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Session 13 – Money : More Is More. Enough Is Plenty.

Posted by: Ronda Devereaux | July 20, 2014 | 10:33 am


Session 13 in Danielle Laporte’s Firestarter Sessions is all about your relationship (or lack of one) with Money. She tells us that there are two kinds of having: the material and the experiential. Stuff to own, keep, borrow; and experiences to experience. The question is, what actually matters to you? If you sit with that question a bit, you will realize how wise it is. It starts down the path to creating some insight about how, what and why you use money. It will give you a reference to consider before your next purchase. Something to ponder before you pass over that plastic.


When you establish your purpose for money, you have a rudder to help guide your purchases, investments, destinations, savings – all the things that you do with money. You also motivate yourself to go get what you want the most.


I know a lot of people that drive some really nice bad ass cars, yet will live in a shack. Some will spend $10K a year on a vacation and drive an old beater. Until high school, my three girls attended a private school, yet I have always been discerning about how much I spent on a car. This session is about discernment and getting clear on your desired life. Then you’ll be clear on you purpose for money. Once you are clear on your purpose then you can match your actions with that purpose.


Now that we know our purpose for money how are we going to bring it through the door? I know the law of attraction tells you to visualize it and it will come, but it fails to point out that built within the word attraction is the word action. Our culture has become the entitlement culture. Just talk to someone between the age of 18-22 and ask them how much they should be making an hour. Then ask them what they should have to do for that really big number they pulled out of their hat.


We need to believe in ourselves and the value of what we deliver, but we also need to pay attention to the consumers and our community at large. We can believe that the value we deliver may be worth X amount of dollars or destined for greater things, but  in the end that needs to be proven. We still need to work at it, do our homework take some risks and sometimes check our ego at the door.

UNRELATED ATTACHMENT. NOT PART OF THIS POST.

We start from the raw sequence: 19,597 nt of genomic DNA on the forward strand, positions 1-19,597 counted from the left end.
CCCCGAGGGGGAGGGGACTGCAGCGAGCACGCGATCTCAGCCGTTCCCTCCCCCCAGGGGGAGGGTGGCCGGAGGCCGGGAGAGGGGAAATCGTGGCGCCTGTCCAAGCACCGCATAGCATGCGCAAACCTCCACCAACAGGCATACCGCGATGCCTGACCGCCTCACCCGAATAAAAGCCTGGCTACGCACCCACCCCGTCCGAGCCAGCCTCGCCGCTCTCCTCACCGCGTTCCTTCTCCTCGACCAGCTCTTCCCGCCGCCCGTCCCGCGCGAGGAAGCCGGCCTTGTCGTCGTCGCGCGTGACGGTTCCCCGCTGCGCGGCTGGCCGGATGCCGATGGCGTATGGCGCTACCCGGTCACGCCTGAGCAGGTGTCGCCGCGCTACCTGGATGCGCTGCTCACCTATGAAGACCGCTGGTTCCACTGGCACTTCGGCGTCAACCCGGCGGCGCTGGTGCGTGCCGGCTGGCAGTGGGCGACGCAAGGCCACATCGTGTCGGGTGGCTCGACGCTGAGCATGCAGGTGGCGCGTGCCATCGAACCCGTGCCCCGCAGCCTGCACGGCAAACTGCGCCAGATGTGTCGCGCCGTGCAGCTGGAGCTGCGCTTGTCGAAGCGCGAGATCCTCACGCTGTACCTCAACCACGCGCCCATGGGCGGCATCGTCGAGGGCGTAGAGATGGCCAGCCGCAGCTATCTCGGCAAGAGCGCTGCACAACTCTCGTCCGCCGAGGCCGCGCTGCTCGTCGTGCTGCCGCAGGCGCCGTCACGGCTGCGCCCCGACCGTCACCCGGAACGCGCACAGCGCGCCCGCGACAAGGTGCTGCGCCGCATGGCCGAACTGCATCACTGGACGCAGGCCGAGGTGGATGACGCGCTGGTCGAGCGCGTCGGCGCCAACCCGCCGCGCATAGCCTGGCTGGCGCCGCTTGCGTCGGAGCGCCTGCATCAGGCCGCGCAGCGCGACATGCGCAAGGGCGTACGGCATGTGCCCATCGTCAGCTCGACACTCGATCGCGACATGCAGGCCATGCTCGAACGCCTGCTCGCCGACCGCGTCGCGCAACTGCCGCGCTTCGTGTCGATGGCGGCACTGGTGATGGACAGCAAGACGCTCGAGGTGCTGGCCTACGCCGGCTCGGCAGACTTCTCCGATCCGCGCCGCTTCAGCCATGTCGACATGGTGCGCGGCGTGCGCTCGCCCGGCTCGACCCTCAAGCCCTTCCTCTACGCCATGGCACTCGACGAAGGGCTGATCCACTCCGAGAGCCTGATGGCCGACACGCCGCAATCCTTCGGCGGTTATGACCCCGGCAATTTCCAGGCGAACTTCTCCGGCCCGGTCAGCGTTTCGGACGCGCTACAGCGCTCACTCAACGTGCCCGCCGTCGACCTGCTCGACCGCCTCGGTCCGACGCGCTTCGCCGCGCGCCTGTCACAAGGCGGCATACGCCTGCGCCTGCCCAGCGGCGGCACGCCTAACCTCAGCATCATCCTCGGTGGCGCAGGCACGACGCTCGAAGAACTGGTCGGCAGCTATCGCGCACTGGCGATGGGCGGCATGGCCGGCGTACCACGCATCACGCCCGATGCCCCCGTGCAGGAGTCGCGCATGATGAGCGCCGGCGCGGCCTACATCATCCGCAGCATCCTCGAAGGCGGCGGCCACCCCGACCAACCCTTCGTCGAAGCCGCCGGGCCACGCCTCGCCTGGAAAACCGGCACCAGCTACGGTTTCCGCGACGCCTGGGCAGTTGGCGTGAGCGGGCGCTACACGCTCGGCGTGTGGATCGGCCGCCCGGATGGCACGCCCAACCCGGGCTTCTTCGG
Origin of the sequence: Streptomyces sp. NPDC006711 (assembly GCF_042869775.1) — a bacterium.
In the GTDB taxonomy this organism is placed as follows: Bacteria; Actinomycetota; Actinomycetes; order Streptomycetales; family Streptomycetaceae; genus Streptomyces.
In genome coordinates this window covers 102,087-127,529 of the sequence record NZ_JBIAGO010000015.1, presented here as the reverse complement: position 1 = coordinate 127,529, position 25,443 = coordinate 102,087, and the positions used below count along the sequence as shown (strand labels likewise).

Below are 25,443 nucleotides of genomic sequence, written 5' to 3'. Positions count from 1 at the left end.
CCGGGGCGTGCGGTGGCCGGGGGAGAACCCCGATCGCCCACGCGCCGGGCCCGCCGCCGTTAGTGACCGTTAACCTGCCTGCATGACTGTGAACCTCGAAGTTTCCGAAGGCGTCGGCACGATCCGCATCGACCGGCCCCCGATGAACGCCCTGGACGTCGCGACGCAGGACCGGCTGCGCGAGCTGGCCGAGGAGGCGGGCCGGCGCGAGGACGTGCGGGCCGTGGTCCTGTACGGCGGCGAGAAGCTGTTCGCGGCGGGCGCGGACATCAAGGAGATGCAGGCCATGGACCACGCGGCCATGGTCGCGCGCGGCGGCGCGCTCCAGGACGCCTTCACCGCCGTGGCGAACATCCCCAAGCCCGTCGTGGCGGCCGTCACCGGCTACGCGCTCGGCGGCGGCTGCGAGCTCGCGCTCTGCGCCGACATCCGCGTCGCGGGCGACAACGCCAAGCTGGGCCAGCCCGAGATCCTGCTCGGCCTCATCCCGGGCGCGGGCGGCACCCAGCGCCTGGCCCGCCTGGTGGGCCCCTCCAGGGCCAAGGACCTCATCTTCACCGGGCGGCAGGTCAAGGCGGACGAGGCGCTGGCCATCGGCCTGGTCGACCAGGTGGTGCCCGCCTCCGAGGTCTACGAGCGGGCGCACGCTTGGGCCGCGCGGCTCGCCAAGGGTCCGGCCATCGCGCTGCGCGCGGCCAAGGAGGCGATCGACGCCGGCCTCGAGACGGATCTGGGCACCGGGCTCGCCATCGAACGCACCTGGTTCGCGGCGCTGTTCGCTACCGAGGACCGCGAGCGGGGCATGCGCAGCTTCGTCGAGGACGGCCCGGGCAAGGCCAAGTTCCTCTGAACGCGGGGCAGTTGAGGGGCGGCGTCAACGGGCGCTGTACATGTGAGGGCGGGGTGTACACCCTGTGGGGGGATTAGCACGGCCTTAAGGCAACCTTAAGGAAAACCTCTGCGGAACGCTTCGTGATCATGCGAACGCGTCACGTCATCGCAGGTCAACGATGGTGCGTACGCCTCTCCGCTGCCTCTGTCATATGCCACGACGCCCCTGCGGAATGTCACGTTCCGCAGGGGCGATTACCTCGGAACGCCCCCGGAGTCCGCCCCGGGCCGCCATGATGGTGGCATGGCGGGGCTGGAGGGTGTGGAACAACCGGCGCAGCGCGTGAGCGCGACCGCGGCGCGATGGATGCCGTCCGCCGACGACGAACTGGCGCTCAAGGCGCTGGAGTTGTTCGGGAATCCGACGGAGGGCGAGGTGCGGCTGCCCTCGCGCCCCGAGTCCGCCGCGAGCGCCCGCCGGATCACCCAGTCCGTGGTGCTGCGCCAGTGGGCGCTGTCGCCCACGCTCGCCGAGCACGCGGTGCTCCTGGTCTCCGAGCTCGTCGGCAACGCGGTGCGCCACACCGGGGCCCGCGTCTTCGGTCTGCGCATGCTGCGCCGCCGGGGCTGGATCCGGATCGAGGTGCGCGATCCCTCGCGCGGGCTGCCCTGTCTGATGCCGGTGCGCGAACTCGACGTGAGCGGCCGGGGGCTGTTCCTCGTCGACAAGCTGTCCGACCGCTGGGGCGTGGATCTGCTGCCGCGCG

When you know your value, then it is time to work on your relationship with money. How do you feel about it? There is a reason that 90% of the people that win the lottery end up broke. The money has come in, but they haven’t done the work on their relationship with it. So now get quiet for a minute and take some time to contemplate your relationship with money and go through the worksheet below.





What do you love spending money on?
What do you wildly resent paying for?
What do you consider luxurious?
When, where, and how are you cheap?
When, where, and how are you generous?



What’s your most common money fantasy? Do you see yourself winning the lottery, getting a big raise, marrying into money, having a top seller, watching your stocks go through the roof, getting a new car at factory prices? If your number one fantasy didn’t come true, then what would be your next-best fantasy? If that didn’t come through, then what would be ideal? And if that didn’t happen, then what would be a great way to have money come into your life? And so on. The point of this exercise is to imagine as many different ways as possible that money can enter into your life. Awaken part of your money memories that might be dormant, and consider that money is everywhere .





Answer the following questions as honestly as you can.
How do you feel:
About your debt?
About your income?
About your savings and assets?
About anyone who owes you money?
When you pay for experiences and outings?

When you go grocery shopping?
When you shop for gifts?
When you shop for clothes?
When you shop for decor, art, or collectibles.



Identify what pure positivity with money would feel like.
If you have negative feelings that showed up in some of the above answers, think of the positive feelings that counter those. For example, if how you feel about your debt is heavy, burdened, or resentful, perhaps the positive contrast would be promising, empowered, and grateful.



Choose just one positive money emotion—the one that feels the most vital and exciting to you— and think of one action you can take in each of the money areas below that will help you feel that way:
How you spend money
How you save money
How you give money
How you receive money
How you manage money

For example, if the feeling you want the most around money is gratitude, what can you do when spending your money to feel grateful? Is it keeping a gratitude journal for the things you buy, or being extra polite to sales clerks, or saying a quiet “thanks for the ability to pay my bills,” when you’re writing a check to the electric company? Say your most positive feeling is security. What can you do in regard to how you manage your money to feel that way? Create monthly cash flow projections, join an investment group, write your will, start a new savings account? There are unlimited ways to create the positive feelings you want in every interaction you have with money.

Article by: Ronda Devereaux

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